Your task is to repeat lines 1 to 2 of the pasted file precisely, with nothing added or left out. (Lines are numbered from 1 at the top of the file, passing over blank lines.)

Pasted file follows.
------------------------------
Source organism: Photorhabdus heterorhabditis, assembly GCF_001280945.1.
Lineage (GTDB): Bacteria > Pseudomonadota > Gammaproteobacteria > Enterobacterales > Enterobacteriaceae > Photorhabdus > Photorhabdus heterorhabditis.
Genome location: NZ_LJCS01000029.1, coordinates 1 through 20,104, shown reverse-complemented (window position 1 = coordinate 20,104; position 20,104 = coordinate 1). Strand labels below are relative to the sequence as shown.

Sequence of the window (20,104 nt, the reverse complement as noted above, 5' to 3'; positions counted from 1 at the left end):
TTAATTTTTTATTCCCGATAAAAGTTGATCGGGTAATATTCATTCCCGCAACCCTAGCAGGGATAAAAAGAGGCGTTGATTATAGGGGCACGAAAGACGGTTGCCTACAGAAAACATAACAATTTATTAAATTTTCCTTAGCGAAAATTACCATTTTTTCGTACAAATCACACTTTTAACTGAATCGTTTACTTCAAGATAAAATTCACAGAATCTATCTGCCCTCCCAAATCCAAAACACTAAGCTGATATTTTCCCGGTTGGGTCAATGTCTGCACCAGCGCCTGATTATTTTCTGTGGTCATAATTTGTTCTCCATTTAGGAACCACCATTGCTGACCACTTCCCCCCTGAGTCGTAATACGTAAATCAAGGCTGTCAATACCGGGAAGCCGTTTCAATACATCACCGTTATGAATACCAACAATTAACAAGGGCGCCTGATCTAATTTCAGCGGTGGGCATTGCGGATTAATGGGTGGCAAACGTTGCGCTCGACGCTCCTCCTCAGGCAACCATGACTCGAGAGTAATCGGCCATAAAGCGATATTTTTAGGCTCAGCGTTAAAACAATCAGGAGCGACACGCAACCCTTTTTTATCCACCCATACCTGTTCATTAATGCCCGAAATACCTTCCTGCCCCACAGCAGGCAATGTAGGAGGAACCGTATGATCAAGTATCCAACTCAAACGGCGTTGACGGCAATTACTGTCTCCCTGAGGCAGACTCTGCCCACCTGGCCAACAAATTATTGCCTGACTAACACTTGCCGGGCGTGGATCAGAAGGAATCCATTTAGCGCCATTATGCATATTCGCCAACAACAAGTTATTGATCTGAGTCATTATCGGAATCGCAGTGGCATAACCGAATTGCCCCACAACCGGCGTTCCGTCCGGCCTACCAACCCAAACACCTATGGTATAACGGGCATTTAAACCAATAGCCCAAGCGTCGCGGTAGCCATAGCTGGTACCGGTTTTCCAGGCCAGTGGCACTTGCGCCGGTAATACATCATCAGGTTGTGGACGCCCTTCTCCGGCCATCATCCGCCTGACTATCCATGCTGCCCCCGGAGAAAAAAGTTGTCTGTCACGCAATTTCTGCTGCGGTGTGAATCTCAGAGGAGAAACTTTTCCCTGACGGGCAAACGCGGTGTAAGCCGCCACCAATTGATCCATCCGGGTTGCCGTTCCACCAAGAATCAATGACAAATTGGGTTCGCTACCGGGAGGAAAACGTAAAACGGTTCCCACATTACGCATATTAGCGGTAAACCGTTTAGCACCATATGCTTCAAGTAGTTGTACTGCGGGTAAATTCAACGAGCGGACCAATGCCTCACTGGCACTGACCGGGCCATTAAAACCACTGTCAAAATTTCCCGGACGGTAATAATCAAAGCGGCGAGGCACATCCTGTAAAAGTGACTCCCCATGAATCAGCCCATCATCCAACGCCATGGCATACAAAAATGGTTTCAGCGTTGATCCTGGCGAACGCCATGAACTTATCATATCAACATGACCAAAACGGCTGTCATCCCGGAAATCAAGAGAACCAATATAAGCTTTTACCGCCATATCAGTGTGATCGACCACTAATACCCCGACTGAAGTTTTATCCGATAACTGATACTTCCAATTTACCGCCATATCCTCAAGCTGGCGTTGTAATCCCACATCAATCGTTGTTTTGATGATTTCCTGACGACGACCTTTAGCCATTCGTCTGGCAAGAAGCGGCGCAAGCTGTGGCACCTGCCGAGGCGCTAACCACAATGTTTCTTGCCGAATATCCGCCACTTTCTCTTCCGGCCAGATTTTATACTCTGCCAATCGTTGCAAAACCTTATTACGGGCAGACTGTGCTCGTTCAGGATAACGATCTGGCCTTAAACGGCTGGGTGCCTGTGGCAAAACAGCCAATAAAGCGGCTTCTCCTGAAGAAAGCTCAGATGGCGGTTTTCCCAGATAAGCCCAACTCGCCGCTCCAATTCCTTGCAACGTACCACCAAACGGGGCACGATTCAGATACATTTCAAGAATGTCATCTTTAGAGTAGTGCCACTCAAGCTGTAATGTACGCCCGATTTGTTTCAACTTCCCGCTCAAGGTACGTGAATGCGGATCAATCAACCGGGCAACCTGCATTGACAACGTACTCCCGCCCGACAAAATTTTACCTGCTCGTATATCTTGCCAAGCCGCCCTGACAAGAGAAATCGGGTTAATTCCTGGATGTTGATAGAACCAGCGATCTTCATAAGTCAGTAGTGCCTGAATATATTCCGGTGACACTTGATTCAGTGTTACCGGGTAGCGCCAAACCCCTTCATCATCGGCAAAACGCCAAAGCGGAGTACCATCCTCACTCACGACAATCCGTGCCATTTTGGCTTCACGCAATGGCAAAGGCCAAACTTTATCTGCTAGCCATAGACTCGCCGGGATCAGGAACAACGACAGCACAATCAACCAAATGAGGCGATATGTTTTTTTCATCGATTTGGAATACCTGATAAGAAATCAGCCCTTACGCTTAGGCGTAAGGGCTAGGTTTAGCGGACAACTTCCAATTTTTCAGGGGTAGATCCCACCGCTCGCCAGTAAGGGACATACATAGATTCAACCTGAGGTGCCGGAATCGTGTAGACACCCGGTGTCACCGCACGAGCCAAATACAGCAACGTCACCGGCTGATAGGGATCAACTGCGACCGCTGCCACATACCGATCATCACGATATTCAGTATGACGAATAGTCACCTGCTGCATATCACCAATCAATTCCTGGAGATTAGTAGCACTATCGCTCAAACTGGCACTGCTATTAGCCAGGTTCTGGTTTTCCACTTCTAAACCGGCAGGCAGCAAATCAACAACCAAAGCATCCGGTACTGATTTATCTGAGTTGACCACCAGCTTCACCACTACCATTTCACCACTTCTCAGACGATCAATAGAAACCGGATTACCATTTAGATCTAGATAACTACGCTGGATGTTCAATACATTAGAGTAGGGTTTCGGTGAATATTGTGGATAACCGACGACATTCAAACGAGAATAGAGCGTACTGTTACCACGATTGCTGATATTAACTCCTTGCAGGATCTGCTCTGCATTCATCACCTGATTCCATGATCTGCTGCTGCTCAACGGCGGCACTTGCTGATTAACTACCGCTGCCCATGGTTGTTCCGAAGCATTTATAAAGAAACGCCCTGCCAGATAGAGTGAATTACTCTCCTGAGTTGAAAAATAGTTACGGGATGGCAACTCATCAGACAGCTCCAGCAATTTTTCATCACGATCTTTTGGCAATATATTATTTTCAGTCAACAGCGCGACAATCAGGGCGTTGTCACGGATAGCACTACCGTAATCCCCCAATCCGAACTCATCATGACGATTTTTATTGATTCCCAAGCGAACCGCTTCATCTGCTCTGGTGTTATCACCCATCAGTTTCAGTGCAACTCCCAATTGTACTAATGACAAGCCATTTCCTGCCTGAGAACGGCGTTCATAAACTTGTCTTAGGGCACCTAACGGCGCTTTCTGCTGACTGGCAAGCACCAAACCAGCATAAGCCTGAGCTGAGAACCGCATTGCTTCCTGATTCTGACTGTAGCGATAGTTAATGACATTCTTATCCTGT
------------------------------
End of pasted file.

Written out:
Source organism: Photorhabdus heterorhabditis, assembly GCF_001280945.1.
Lineage (GTDB): Bacteria > Pseudomonadota > Gammaproteobacteria > Enterobacterales > Enterobacteriaceae > Photorhabdus > Photorhabdus heterorhabditis.